I am replying to last week’s letter from Mike Kelly encouraging Steyning residents to sign the petition against the proposed sand extraction project at Hammes Farm.
A ‘kneejerk’ reaction against any major proposal of this nature is entirely predictable, but much of it will be based upon fear of the unknown and not upon firm factual information, hence the usual “Nimby” banners which festoon our town and photo-opportunities of groups of protesters posing for the media – their five-minutes of fame.
In the interests of balance I am taking the opposite view. High quality sand is a valuable resource and we may be fortunate to have 850,000 tonnes of it under some fields next to the A283 Steyning bypass, although objectors would like us to believe that the whole town will be almost fatally damaged if it is extracted. But as someone said ‘We have to get sand from somewhere!’
The important thing is to address the fears of doubters and to ensure that the project is designed in such a way as to make their concerns unfounded. Complainants have suggested, for example, that the lorry traffic will be unsupportable, but I believe the potential operator, Dudman, has considerable experience of contracts of this nature and will formulate a programme which is efficient for them and, as a result, for others road users on the A283. There can be no advantage to them to clog up the roads with slow-moving traffic. I have read that the traffic will be “dusty”. Why? Sand is not inherently dusty and is a lot more clean and stable during transportation than some of the landfill which has been carried on the bypass. The biggest problem, I think, will be at the entrance to the site because that will be where lorries have to turn onto the A283 or off it.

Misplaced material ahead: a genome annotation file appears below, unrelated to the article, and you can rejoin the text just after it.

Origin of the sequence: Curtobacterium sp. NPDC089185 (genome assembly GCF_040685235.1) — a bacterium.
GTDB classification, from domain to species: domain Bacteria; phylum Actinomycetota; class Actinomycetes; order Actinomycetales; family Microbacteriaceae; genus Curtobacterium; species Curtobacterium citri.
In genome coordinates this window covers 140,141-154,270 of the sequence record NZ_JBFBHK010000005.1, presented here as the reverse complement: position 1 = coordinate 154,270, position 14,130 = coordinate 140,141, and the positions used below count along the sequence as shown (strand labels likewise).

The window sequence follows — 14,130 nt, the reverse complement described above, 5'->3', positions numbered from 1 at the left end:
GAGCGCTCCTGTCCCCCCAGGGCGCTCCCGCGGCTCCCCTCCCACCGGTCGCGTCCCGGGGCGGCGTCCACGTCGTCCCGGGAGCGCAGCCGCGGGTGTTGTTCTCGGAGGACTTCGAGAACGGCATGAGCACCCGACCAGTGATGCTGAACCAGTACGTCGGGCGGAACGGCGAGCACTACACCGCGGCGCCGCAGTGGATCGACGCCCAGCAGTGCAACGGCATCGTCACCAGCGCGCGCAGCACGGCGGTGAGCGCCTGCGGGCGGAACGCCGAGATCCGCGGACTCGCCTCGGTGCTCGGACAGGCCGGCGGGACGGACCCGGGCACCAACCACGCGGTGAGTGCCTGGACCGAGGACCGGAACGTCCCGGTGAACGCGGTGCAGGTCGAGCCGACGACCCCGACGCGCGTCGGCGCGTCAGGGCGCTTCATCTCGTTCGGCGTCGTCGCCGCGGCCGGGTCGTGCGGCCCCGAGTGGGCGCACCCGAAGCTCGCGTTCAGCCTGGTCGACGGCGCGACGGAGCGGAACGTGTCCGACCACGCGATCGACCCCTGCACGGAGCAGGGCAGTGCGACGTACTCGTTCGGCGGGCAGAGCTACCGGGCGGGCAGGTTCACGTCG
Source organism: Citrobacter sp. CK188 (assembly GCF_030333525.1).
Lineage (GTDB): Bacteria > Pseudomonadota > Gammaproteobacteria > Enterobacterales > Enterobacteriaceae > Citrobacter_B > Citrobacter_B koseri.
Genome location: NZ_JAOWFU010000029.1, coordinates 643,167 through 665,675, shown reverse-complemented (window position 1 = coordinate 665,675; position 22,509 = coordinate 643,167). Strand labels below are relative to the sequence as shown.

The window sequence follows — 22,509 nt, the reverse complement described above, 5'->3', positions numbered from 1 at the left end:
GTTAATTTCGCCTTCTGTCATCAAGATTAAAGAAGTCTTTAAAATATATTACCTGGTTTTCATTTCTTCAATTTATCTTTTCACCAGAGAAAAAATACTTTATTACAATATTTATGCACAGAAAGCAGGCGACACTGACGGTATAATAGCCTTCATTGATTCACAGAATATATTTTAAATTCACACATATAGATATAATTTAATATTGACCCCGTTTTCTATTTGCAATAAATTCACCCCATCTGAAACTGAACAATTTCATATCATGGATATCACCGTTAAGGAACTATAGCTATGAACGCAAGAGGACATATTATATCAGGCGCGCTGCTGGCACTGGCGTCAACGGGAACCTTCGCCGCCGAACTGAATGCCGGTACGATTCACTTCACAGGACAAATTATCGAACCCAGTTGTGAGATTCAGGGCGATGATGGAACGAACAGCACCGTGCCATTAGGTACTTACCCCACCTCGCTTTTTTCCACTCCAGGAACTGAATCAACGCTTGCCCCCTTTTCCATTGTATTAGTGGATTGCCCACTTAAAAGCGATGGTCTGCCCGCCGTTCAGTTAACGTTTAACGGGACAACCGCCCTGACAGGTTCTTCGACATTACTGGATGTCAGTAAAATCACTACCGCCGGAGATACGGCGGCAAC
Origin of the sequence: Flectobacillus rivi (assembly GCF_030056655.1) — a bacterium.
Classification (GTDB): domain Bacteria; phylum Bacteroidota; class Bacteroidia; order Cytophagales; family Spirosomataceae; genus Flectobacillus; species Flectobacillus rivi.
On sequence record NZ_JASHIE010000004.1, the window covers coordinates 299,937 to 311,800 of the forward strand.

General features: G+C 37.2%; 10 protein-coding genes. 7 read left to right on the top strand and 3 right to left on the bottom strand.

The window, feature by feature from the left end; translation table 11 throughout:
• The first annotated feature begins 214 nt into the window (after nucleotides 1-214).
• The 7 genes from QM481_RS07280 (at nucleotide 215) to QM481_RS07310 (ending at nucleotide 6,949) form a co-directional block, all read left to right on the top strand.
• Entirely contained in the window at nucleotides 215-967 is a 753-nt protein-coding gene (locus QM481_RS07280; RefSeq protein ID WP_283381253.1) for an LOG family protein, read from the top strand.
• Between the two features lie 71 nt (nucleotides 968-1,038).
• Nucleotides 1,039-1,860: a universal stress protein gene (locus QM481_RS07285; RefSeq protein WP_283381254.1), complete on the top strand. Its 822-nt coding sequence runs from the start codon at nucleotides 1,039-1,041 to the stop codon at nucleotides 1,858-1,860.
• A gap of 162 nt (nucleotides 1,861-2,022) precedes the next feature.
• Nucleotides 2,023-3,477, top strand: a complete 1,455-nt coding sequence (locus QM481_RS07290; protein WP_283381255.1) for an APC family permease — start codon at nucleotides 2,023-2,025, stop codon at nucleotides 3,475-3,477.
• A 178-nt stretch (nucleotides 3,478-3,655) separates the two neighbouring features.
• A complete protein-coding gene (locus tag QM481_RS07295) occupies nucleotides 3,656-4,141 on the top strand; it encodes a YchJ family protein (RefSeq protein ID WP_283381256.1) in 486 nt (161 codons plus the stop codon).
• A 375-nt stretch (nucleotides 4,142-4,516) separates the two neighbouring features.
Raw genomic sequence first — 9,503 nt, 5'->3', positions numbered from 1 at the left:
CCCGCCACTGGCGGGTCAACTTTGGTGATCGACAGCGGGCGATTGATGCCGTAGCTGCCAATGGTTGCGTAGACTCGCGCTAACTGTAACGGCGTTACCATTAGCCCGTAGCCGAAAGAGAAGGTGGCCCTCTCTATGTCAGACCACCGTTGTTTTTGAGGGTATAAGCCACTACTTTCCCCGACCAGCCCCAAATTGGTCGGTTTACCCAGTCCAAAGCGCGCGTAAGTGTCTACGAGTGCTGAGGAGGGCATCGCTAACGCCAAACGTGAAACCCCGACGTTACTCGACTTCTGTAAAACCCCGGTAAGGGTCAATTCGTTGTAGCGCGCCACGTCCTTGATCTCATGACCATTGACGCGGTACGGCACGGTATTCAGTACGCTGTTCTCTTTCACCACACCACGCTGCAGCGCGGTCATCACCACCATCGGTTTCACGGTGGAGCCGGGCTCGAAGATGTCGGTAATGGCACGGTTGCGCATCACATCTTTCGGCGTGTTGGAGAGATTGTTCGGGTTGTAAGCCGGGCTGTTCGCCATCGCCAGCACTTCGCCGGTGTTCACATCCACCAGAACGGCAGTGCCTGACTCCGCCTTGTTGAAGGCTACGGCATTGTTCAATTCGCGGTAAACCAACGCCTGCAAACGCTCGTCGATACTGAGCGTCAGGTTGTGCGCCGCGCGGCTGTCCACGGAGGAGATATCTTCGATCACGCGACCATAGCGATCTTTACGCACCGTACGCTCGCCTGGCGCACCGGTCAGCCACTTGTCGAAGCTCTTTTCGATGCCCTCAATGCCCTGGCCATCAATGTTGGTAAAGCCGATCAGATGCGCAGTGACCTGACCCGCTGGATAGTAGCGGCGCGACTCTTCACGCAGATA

Opposite Hammes Farm is the vast Wiston Estate. In late May each year they hold a 2-day “Big Church” event which attracts around 25,000 people. The majority arrive in cars and camp on site but a significant number tow their own caravans to the event. This puts a serious strain on the A283. Wiston also hosts an annual Steam Fair, with thousands of visitors at this weekend attraction and many slow-moving steam-driven exhibits holding up traffic.
So why not combine the Wiston Estate events and the sand extraction project with one roundabout between the two? This should allow much safer and more efficient traffic management to and from both locations.
Finally ~ and here I agree with protestors ~ the idea of the resultant quarry being used for landfill is unacceptable. I have not read any official document from WSCC or others that this is the intention, but this rural tract of land could be put to far better use to benefit the community. I go along with the idea of a water park, with a large and well-supervised lake for boating, kayaking and sailing, a lakeside restaurant/cafe, a nature ramble, a link to the nearby Alderwoods Ponds fishing lake complex and even an area for overnight camping and ‘yurts’. I believe the South Downs National Park would support this.
Don’t miss out on all the latest breaking news where you live.
Here are four ways you can be sure you’ll be amongst the first to know what’s going on.
1) Make our website your homepage at www.worthingherald.co.uk/
2) Like our Facebook page at www.facebook.com/Worthing.news
3) Follow us on Twitter @Worthing_Herald
4) Register with us by clicking on ‘sign in’ (top right corner). You can then receive our daily newsletter AND add your point of view to stories that you read here.
And do share with your family and friends - so they don’t miss out!
The Worthing Herald - always the first with your local news.
Be part of it.